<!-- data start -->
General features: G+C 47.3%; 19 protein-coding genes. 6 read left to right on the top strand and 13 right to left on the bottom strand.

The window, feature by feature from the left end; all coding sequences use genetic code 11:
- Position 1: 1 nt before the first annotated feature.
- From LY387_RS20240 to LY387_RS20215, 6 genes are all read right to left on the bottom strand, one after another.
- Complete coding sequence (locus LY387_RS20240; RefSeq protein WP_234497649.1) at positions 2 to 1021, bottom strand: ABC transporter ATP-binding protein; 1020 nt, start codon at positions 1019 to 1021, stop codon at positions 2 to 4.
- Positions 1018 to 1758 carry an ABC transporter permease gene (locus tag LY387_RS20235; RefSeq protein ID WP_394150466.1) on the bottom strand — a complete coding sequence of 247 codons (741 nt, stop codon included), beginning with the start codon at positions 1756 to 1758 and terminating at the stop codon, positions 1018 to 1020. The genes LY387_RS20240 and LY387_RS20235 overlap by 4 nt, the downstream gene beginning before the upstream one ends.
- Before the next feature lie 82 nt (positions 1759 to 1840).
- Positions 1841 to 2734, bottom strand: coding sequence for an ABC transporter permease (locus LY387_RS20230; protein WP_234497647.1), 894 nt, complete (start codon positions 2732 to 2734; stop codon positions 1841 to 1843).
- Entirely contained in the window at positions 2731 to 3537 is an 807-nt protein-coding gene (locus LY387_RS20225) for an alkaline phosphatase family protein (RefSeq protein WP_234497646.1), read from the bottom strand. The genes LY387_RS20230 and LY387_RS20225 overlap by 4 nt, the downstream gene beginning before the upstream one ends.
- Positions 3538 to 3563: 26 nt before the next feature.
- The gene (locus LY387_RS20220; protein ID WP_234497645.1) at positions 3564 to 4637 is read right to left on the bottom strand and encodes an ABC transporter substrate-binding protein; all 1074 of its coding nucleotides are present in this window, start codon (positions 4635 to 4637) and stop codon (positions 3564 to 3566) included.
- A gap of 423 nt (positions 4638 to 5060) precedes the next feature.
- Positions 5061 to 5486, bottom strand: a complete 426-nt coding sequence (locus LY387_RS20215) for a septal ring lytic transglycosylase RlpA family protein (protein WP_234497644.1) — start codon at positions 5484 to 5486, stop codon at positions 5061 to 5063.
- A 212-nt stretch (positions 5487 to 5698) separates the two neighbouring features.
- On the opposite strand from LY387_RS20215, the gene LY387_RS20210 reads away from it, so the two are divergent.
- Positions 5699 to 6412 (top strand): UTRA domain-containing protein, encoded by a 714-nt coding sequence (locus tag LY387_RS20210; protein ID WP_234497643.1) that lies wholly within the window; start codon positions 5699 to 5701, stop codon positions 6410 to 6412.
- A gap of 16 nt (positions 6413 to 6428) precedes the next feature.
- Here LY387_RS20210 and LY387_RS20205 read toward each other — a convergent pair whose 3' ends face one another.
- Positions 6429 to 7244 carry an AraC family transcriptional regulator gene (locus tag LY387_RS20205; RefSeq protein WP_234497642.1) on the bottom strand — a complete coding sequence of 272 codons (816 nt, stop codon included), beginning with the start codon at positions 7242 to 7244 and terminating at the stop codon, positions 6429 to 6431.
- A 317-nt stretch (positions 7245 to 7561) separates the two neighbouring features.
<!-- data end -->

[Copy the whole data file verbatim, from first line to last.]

General features: G+C 47.3%; 19 protein-coding genes. 6 read left to right on the top strand and 13 right to left on the bottom strand.

The window, feature by feature from the left end; all coding sequences use genetic code 11:
- Position 1: 1 nt before the first annotated feature.
- From LY387_RS20240 to LY387_RS20215, 6 genes are all read right to left on the bottom strand, one after another.
- Complete coding sequence (locus LY387_RS20240; RefSeq protein WP_234497649.1) at positions 2 to 1021, bottom strand: ABC transporter ATP-binding protein; 1020 nt, start codon at positions 1019 to 1021, stop codon at positions 2 to 4.
- Positions 1018 to 1758 carry an ABC transporter permease gene (locus tag LY387_RS20235; RefSeq protein ID WP_394150466.1) on the bottom strand — a complete coding sequence of 247 codons (741 nt, stop codon included), beginning with the start codon at positions 1756 to 1758 and terminating at the stop codon, positions 1018 to 1020. The genes LY387_RS20240 and LY387_RS20235 overlap by 4 nt, the downstream gene beginning before the upstream one ends.
- Before the next feature lie 82 nt (positions 1759 to 1840).
- Positions 1841 to 2734, bottom strand: coding sequence for an ABC transporter permease (locus LY387_RS20230; protein WP_234497647.1), 894 nt, complete (start codon positions 2732 to 2734; stop codon positions 1841 to 1843).
- Entirely contained in the window at positions 2731 to 3537 is an 807-nt protein-coding gene (locus LY387_RS20225) for an alkaline phosphatase family protein (RefSeq protein WP_234497646.1), read from the bottom strand. The genes LY387_RS20230 and LY387_RS20225 overlap by 4 nt, the downstream gene beginning before the upstream one ends.
- Positions 3538 to 3563: 26 nt before the next feature.
- The gene (locus LY387_RS20220; protein ID WP_234497645.1) at positions 3564 to 4637 is read right to left on the bottom strand and encodes an ABC transporter substrate-binding protein; all 1074 of its coding nucleotides are present in this window, start codon (positions 4635 to 4637) and stop codon (positions 3564 to 3566) included.
- A gap of 423 nt (positions 4638 to 5060) precedes the next feature.
- Positions 5061 to 5486, bottom strand: a complete 426-nt coding sequence (locus LY387_RS20215) for a septal ring lytic transglycosylase RlpA family protein (protein WP_234497644.1) — start codon at positions 5484 to 5486, stop codon at positions 5061 to 5063.
- A 212-nt stretch (positions 5487 to 5698) separates the two neighbouring features.
- On the opposite strand from LY387_RS20215, the gene LY387_RS20210 reads away from it, so the two are divergent.
- Positions 5699 to 6412 (top strand): UTRA domain-containing protein, encoded by a 714-nt coding sequence (locus tag LY387_RS20210; protein ID WP_234497643.1) that lies wholly within the window; start codon positions 5699 to 5701, stop codon positions 6410 to 6412.
- A gap of 16 nt (positions 6413 to 6428) precedes the next feature.
- Here LY387_RS20210 and LY387_RS20205 read toward each other — a convergent pair whose 3' ends face one another.
- Positions 6429 to 7244 carry an AraC family transcriptional regulator gene (locus tag LY387_RS20205; RefSeq protein WP_234497642.1) on the bottom strand — a complete coding sequence of 272 codons (816 nt, stop codon included), beginning with the start codon at positions 7242 to 7244 and terminating at the stop codon, positions 6429 to 6431.
- A 317-nt stretch (positions 7245 to 7561) separates the two neighbouring features.